I was running late already, and I didn’t want another confrontation. It was my turn to be resentful, that he should try to elbow his way into my evening. I tossed the phone onto the bed and tried to ignore it.

It rang three or four times in the half-hour that I took to get ready. That felt deliberately intrusive; when I went out, I deliberately left it behind.

And had a good, a very good time, and so I guess did she; at all events, she came back home with me. I left her in the living-room with Miles Davis and Macallan, while I made that traditional hasty scour of the bedroom, to change the sheets and hide what else must be hidden.

And there was the phone, needing to be moved off the bed; and when I picked it up the screen showed half a dozen calls from Matthew. I suppose this was part of the scouring, to sit on the bed and listen, not to leave unfinished business hanging over what lay between here and morning.

Half a dozen calls, but only one message on the voicemail. He sounded faint and frightened, far away. He said, “I’m sorry, skipper. Really, I am. I was, I was angry with you, and I thought I could manage her on my own. I didn’t mean to come this far. I don’t know what happened, I got into a mess and I couldn’t see the rocks but I don’t think she hit anything, she just turned over. I’m, I’m up under the hull and I can’t get out. I called for help, I tried to call you and then I called my grandad, and he told the coastguard. I think I heard a helicopter one time, but I guess it didn’t see us. It’s gone now, anyway. And my battery’s going, and then it’s going to be all dark in here, and I’m so cold already, I can’t keep my legs out of the water and I don’t, I don’t think anyone’s going to come...”


They didn’t find Sophonisba till the morning, drifting keel-up off the Silences. None of us were quite sure how that could have happened, whatever kind of mess he was in. It’s so hard to capsize a yacht. I kept constructing narratives in my head - setting him broadside on to the swell, perhaps, with a sheet stuck in the winch and every wave taking him closer to the rocks, panic building; he gets beam on to the wind and a big wave gybes him, the boom crashes over just as she’s tipping with another wave, maybe that might do it - but she was a sweet-tempered, endlessly forgiving boat, and I never really believed that or any of the others.

They never found Matthew at all. His body should have been there, trapped inside the hull, but it wasn’t. Perhaps he tried to swim out, in the end. They say that bodies are seldom recovered from the rocks there, something holds them under.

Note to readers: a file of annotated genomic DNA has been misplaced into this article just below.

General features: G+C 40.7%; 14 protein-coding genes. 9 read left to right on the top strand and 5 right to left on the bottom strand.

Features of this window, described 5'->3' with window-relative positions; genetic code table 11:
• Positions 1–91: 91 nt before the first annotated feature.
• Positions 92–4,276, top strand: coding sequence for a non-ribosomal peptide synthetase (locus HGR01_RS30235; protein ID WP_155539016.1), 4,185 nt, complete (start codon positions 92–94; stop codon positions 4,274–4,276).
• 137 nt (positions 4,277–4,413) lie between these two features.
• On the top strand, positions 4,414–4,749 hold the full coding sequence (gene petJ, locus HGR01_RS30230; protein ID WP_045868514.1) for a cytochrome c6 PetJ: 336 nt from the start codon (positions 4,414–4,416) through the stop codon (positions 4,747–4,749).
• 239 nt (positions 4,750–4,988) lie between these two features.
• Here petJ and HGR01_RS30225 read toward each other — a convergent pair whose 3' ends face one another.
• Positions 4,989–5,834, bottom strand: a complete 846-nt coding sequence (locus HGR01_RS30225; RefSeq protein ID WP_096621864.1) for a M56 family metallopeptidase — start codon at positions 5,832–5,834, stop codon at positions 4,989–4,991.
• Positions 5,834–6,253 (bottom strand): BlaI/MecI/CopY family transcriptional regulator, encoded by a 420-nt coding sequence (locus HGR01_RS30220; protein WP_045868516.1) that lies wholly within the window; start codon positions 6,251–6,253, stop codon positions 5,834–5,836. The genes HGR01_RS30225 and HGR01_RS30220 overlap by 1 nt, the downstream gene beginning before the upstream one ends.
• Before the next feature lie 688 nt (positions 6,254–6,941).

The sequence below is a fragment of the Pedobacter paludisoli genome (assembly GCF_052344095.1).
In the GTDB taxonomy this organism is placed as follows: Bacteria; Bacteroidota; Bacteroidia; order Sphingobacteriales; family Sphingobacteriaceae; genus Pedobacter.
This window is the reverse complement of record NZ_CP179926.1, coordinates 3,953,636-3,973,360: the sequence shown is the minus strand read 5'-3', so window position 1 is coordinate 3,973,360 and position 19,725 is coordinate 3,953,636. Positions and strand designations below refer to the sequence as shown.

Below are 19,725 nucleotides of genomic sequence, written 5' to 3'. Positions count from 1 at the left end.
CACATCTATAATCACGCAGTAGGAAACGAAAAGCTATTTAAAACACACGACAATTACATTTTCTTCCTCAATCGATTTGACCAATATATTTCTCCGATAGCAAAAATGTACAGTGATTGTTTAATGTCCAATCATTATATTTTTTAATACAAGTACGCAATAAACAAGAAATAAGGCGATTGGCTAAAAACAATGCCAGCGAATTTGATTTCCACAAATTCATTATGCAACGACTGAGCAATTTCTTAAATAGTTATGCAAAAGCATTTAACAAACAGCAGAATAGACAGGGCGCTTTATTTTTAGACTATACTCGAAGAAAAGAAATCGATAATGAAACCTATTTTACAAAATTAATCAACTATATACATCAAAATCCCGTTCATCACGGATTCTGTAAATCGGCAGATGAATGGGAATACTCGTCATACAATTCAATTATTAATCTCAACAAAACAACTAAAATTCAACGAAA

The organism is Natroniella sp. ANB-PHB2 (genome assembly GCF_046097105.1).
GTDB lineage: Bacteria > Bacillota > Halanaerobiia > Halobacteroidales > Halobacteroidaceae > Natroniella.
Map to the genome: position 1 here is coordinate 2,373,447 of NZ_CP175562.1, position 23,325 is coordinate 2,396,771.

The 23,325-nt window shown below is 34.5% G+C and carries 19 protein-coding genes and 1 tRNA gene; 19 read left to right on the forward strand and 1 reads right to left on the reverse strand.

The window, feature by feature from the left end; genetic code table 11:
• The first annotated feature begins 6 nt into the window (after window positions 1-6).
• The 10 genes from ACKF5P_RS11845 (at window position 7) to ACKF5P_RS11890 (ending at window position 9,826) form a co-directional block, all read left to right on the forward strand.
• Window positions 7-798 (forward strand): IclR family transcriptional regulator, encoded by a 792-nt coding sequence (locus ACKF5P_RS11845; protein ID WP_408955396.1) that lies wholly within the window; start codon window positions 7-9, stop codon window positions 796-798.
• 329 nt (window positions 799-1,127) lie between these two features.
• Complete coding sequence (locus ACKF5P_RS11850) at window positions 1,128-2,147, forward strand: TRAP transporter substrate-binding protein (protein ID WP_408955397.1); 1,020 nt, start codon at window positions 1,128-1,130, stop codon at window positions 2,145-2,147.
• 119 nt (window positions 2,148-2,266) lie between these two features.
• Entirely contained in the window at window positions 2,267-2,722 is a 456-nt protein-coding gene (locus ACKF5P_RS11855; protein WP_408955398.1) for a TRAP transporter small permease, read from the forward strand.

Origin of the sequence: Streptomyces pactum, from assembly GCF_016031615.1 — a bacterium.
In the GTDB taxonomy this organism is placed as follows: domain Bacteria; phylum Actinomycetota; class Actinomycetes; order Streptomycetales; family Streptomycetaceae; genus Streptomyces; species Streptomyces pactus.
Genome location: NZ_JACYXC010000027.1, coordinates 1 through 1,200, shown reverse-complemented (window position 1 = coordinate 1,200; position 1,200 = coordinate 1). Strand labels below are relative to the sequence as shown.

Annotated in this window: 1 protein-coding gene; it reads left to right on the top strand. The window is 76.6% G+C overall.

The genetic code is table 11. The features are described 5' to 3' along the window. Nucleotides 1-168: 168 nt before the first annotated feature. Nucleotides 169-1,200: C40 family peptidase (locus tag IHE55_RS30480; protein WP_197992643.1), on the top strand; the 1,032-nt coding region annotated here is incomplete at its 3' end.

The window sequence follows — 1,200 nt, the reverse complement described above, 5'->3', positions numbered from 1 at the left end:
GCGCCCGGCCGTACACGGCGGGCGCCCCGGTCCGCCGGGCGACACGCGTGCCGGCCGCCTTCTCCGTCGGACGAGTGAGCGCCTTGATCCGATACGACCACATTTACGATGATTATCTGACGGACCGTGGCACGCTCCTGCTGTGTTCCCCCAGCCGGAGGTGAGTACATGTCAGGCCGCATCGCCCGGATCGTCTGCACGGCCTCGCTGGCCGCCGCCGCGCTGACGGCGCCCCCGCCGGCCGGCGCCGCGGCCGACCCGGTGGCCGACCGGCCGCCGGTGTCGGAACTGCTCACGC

It doesn’t matter much to me, where his body is. He won’t need that again.

Nor do I think the rocks have him, in any sense that matters. Rocks have no reach, no stretch beyond themselves. All their strength looks inward.

I looked for Matthew on the boat, when they gave her back to me. That they couldn’t find him, didn’t mean he wasn’t there. I even sailed her when she was fit for it, back up to the Silences. I called his name into the wind, but he didn’t show. Why would he?

I sold Sophonisba, in the end. She had nowhere left to take me; and I didn’t lose Matthew, in losing her. I take him with me, everywhere I go.

I still keep the phone charged up, as he taught me to. I keep it in my pocket, mostly. Always set to vibrate, to silent mode. That way it needn’t disturb anyone but me, here in the Silence Room or elsewhere, anywhere.

Mostly, it keeps silent on its own account. Sometimes, though, quite often, it does shiver into life; and I do answer it, every time. At night, I keep it beneath my pillow and I sleep alone, so that if it wakes me, I can pick it up.

I’m too much of a coward to ignore it. I’m afraid that if I do, I’ll find another message on the voicemail. I don’t want that. I’d rather be there for him, every time he calls. I’d rather listen to his silence, to his listening: white noise, the hissing attention of the universe, that slow dragging pulse of nothing that - when you listen, when you wait, when you give it long enough, as I have - pounds in your head like surf over shingle, like breakers on a rock, all the surge and the suck of the sea.




(C) Chaz Brenchley 2006



© Paul Kane 2003-2017. All rights reserved. Materials (including images) may not be reproduced without express permission from the author.